Hiked 22 miles to Olveiroa, Spain. It was foggy and dark when we left town. It was also a bit foggy inside since I missed my turnoff and hiked a few extra kilometers.
Met Jamie and Christine yesterday while hiking. They are from Owen Sound in Canada several hours north of Toronto. We were hiking together and Jamie mentioned he was from a strict Mennonite background. That, of course, got my attention. His Mennonite roots don’t reach too deep anymore, but our early church years were similar. My Mennonite roots are still intact as are my trunk, limbs, branches, and leaves. Oh, I suppose some leaves have fallen off.
Actually it would be more accurate to say my Mennonite tree has been pruned quite a bit. I suppose that’s good since pruning gives what remains a better chance of growing. I did find it ironic that two men from Mennonite backgrounds met on a very Catholic oriented trail.
Tomorrow another 20-mile-plus day and an arrival at the end of the earth at Finisterre. Years ago before Santiago became the end point of the Camino, Finisterre was considered not only the end of the trail but the edge of the earth. The Pilgrims would arrive there filthy and stinking and would burn their clothing and jump into the ocean to cleanse themselves. It was an outer and inner cleaning. A baptism of sorts.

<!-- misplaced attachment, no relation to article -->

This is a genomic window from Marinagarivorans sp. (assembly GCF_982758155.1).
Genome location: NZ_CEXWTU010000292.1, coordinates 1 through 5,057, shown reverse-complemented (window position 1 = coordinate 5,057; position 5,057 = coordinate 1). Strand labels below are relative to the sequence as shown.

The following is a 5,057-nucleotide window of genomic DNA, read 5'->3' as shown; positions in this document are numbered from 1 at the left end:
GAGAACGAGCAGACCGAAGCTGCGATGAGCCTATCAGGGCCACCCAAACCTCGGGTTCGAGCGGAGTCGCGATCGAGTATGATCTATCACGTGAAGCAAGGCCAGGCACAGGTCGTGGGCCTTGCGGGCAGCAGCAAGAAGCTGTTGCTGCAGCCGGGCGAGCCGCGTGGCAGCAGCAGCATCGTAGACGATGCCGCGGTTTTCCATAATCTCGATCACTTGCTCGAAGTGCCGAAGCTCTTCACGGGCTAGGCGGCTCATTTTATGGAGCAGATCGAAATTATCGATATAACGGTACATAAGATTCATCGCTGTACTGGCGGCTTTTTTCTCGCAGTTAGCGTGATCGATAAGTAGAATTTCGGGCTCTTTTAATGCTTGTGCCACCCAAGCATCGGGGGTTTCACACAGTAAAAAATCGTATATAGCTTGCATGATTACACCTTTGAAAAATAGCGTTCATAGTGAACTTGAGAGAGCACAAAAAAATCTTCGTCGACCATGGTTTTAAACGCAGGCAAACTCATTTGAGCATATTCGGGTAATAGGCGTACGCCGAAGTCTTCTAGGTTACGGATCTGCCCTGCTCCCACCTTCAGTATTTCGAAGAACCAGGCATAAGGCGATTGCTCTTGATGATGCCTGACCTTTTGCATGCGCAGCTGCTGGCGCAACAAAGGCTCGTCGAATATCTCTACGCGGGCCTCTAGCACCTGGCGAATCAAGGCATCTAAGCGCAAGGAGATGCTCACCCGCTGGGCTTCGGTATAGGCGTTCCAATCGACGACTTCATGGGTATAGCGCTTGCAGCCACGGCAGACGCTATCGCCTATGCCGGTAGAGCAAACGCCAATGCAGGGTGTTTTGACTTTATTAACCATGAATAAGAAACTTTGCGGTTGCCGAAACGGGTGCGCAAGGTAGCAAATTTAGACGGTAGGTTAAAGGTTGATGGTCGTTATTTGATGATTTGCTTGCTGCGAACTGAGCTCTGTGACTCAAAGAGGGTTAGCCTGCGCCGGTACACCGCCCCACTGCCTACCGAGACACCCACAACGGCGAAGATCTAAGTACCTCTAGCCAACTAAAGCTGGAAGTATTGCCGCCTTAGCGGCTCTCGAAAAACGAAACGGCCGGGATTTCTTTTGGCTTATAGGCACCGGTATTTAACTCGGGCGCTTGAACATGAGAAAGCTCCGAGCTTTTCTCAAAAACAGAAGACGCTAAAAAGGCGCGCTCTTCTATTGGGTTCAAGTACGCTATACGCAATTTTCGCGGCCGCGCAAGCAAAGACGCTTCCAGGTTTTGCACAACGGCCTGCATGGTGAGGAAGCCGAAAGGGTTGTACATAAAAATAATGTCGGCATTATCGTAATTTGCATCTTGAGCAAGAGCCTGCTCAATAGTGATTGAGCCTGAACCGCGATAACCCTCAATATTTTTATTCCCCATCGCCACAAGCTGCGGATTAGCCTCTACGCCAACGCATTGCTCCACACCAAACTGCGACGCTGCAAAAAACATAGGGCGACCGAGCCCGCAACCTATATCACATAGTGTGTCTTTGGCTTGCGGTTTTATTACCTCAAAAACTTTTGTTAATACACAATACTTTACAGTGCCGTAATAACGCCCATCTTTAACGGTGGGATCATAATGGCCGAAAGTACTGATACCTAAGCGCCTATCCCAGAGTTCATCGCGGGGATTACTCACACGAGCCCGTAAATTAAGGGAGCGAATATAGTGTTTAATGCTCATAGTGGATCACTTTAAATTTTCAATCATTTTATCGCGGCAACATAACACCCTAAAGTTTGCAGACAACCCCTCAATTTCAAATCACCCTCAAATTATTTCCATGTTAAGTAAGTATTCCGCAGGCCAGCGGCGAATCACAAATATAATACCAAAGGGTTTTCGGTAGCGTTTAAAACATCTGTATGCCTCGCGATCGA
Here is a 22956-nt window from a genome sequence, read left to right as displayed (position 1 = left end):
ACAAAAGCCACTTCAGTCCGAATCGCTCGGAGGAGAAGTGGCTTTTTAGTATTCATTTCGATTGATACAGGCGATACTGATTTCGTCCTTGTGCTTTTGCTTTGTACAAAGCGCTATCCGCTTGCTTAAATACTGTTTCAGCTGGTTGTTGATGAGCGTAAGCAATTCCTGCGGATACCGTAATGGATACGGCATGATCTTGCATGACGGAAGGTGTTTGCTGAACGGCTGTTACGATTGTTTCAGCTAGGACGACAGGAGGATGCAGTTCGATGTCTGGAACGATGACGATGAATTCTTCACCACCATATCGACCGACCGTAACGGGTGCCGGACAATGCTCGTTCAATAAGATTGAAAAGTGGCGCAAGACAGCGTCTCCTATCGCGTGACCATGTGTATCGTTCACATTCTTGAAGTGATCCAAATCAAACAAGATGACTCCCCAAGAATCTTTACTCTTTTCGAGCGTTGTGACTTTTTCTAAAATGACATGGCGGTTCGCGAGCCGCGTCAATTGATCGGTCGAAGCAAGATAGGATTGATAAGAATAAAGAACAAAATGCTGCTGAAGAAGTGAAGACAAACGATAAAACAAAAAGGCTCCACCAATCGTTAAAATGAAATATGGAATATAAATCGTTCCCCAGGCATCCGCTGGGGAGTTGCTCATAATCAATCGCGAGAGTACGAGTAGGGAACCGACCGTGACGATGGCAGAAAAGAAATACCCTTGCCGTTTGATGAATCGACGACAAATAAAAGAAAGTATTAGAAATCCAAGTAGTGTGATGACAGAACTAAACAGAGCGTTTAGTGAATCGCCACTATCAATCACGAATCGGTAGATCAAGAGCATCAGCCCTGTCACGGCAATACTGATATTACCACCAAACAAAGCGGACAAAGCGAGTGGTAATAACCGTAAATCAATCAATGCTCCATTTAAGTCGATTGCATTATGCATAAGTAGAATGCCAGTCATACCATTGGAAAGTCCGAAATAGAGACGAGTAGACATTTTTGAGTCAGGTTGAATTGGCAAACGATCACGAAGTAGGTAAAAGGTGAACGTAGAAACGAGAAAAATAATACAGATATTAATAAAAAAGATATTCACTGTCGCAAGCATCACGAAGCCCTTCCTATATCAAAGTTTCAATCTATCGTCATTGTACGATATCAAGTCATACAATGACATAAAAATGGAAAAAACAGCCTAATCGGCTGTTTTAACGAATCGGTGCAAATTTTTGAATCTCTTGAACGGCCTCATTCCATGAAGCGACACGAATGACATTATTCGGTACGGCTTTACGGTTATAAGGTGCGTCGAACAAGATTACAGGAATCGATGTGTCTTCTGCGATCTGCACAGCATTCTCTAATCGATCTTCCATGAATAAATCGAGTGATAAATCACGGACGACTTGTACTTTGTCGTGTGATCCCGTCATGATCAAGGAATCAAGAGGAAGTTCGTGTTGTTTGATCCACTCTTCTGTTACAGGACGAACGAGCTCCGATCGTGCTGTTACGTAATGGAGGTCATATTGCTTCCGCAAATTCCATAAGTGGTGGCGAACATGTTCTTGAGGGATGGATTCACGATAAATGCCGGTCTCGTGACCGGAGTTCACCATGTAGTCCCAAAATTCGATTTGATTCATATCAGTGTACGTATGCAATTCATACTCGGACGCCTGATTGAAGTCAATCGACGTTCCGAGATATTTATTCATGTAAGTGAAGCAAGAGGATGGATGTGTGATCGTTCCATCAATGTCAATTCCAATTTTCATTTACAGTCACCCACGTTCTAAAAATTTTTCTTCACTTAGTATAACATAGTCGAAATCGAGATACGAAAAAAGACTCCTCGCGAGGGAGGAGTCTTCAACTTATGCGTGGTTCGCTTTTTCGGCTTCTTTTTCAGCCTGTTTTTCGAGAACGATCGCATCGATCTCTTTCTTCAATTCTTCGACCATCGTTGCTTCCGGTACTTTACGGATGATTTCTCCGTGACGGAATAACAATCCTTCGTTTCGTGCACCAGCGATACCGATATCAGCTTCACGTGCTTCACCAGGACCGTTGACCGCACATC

Nowadays it’s sort of a tradition to do the same. You probably know how I like to follow traditions when I do these treks. I sure am attached emotionally to my North Face pants. It would pain me to burn those. Met a man in Santiago last week who had just returned from Finisterre. He had followed tradition and jumped into the ocean only to catch a bad cold. We shall see.
Today for 15 miles, the hike was a lot like walking through Amish Country back in Ohio. Lot of farms, cornfields, and cows.
The other day a hiker came into Santiago with a streamer floating behind him. I passed him today and he attempted to explain the reason for the streamer. Something about a falling star and a poet who hiked the Camino years ago. That may not be entirely accurate, but I don’t suppose it matters why one ties a streamer to his backpack.
The last few miles today were at a higher elevation and it reminded me of Dolly Sod in West Virginia.
Tomorrow the Camino officially ends, I think. There is still a 20-mile trail that leads to a town called Muxia. That’s where I plan to quit hiking.